Harry McCracken commenting on this for Time magazine writes:
In the age before the web, if you were serious about this stuff, you didn’t just read one computer magazine. You read several, and you probably couldn’t wait to get your hands on them.The web with its access to thousands of good news and review sources has changed what people are willing to pay for.
The recent Oregonian slide to four day print publishing is another indicator of the impact of the massive expansion of free, easily accessible online news sources.
The problem is generational as well as practical. When a few minutes of easy entertainment was needed, the older generation would pick up a newspaper or magazine to browse. The younger generation, now plays a tablet or phone game. They aren't going to turn to digital reading for quick, fill-in entertainment. But neither is the older generation going to be happy with firing up a tablet or phone for quick digital reading.
Print media like PCWorld is caught between two stools. The public that finds their brand of entertainment appealing does not reach for digital first. The public that naturally turns to digital prefers games to informational entertainment.
So, as a print subscriber am I going to sit back in my easy chair or lay back in bed and enjoy the digital magazine (or newspaper) as I did the print edition? Not really. The extra effort makes it less likely that I will read the magazine for fun. Digital does allow for exact navigating to particular articles (a bane in many print magazines) and seamlessly provides text for "large print" reading years. But, those are the major digital pluses I can think of for the average reader wanting just a bit of easy fill-in or before bed entertainment.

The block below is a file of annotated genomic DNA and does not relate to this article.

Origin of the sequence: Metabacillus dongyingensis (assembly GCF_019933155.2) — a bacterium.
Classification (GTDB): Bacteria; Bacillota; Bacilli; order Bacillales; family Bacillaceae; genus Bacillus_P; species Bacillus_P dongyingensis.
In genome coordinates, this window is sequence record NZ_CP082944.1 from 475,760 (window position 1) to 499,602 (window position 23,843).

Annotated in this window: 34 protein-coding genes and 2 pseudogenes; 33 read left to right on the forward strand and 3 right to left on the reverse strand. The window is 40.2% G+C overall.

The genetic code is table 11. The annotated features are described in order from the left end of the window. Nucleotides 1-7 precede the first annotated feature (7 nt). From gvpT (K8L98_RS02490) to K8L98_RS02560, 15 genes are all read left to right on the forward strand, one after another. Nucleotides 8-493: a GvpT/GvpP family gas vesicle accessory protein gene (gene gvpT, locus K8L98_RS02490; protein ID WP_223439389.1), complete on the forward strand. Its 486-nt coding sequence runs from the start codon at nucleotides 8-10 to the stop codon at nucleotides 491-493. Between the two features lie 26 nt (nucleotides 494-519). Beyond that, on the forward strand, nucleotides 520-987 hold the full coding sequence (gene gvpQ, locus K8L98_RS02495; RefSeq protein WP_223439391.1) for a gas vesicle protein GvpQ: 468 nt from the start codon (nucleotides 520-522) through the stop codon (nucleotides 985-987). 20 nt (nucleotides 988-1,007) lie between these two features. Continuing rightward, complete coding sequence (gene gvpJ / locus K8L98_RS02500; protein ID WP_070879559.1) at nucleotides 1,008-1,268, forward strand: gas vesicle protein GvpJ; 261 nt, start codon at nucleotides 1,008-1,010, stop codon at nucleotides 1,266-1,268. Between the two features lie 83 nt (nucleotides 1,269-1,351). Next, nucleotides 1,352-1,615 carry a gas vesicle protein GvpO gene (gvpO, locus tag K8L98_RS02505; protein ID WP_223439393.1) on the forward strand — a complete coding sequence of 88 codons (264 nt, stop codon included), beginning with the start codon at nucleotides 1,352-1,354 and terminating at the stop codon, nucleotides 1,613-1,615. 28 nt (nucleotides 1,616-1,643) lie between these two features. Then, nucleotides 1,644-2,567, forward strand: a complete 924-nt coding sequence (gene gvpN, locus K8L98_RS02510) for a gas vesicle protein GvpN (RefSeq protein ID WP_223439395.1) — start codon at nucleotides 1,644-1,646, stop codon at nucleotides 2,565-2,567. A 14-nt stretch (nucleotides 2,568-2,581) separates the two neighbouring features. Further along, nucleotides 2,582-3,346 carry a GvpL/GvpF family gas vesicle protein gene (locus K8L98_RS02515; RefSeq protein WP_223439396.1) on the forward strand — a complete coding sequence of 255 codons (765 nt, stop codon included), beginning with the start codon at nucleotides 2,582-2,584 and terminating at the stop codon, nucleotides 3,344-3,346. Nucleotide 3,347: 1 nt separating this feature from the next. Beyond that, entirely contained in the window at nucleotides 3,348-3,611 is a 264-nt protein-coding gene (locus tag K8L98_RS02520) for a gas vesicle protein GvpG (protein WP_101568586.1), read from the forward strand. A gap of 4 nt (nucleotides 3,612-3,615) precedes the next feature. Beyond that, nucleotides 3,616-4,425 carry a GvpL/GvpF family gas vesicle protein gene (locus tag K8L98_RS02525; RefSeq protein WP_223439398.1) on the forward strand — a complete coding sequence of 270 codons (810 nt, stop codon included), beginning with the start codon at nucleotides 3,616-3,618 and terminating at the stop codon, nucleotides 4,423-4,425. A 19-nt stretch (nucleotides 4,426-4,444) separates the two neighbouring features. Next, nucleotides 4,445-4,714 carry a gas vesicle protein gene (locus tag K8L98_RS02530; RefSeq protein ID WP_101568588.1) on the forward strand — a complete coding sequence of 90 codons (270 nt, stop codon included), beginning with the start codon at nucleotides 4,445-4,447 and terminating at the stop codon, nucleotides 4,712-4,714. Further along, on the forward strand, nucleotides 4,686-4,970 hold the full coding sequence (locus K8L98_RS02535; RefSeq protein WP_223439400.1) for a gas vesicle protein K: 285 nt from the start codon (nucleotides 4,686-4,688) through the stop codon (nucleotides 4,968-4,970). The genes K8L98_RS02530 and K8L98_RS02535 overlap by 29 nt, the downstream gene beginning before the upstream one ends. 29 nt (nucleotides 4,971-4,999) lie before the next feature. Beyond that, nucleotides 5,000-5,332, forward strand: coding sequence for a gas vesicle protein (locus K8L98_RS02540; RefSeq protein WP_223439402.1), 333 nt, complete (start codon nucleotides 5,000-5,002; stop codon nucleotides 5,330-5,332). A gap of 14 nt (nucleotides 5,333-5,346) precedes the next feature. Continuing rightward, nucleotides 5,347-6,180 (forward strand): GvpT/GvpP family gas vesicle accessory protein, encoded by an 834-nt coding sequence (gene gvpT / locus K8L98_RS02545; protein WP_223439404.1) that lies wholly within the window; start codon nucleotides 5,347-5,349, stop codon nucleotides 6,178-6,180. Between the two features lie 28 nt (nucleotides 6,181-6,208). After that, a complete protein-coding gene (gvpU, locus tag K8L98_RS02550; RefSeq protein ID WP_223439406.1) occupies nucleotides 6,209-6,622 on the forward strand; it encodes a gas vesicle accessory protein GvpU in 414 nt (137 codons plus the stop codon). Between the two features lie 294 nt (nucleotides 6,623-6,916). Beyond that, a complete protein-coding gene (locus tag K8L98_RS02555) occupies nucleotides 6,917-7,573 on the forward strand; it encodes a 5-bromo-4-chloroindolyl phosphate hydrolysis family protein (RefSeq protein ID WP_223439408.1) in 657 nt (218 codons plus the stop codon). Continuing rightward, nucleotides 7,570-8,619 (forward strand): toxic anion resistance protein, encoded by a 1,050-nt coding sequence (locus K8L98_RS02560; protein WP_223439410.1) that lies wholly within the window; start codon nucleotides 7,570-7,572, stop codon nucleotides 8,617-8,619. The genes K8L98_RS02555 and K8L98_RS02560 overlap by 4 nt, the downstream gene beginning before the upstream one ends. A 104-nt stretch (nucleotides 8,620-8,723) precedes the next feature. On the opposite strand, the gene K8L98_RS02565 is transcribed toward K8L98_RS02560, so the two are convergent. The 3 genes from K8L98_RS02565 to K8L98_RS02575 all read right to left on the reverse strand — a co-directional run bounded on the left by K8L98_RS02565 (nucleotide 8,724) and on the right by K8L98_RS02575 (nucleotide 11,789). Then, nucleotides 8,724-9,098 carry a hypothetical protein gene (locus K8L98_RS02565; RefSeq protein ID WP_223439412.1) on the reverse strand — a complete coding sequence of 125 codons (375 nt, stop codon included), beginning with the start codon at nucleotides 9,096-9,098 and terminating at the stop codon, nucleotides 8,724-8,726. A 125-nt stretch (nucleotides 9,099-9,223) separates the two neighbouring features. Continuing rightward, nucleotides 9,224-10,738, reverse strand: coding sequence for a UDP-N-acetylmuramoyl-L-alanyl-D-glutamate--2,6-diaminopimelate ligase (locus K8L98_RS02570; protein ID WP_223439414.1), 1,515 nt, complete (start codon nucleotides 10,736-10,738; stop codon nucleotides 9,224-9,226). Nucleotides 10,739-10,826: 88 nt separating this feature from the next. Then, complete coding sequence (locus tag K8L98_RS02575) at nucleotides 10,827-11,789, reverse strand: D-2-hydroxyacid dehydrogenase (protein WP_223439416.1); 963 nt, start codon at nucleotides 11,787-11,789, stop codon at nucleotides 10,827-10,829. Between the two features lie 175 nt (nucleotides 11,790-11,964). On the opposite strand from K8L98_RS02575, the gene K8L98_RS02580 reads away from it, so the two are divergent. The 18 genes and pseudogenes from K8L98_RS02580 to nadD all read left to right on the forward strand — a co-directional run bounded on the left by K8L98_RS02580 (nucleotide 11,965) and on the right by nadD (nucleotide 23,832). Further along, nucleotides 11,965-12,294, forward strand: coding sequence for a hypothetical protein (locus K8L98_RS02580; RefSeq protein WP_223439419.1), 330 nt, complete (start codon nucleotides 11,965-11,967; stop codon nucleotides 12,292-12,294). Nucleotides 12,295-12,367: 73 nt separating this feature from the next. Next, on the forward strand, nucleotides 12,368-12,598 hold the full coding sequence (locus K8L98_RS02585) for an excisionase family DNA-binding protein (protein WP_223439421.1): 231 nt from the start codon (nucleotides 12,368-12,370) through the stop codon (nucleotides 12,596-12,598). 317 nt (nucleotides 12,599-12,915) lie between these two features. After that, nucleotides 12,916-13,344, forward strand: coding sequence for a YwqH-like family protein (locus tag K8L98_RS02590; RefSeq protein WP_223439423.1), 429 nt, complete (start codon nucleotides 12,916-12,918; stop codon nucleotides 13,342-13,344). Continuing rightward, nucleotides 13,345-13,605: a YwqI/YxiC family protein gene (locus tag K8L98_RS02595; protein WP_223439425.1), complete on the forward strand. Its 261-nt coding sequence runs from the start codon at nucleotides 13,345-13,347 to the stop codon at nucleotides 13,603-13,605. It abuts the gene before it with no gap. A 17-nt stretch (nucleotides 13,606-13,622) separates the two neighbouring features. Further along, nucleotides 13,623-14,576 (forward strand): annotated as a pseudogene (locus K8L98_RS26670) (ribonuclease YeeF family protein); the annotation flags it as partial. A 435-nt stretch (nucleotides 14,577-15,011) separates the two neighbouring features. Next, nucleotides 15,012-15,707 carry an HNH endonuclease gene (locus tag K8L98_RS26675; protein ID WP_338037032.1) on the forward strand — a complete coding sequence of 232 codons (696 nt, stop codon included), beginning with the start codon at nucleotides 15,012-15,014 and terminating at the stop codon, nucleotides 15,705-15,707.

And then there are the technical glitches. (Read some of the 1 star reviews here.) It's not just crabby people or technical bozos commenting. I ran into one issue myself. I have an older 9" tablet that I bought a mere two years ago. The magazine app doesn't work with it. Two year old hardware is already a dinosaur for digital subscriptions. So, to view my magazine subscription I have to get new spendy computer hardware. Granted I got my 7" tablet for about $100 for the fun of fooling around with a newer android version. But, a $100 hardware purchase every few years to read a $20 yearly digital subscription? Not so great.
Except for books (which are a lot lighter and easier to handle on my Kindle, Nook, tablet or even android phone than a print version), digital print media is not easier or more fun than print media. Since most print reading subscriptions are based on entertainment, that's a big hurdle digital has yet to overcome.
I wish PCWorld luck in their venture. I don't think I will stop my subscription for the year and a half left--or ask for a refund for the lesser service. But, since some of the fun will be gone, I probably will spend a lot less time reading/browsing the digital version than I did with the print edition. That doesn't bode well for subscription renewal in 2015.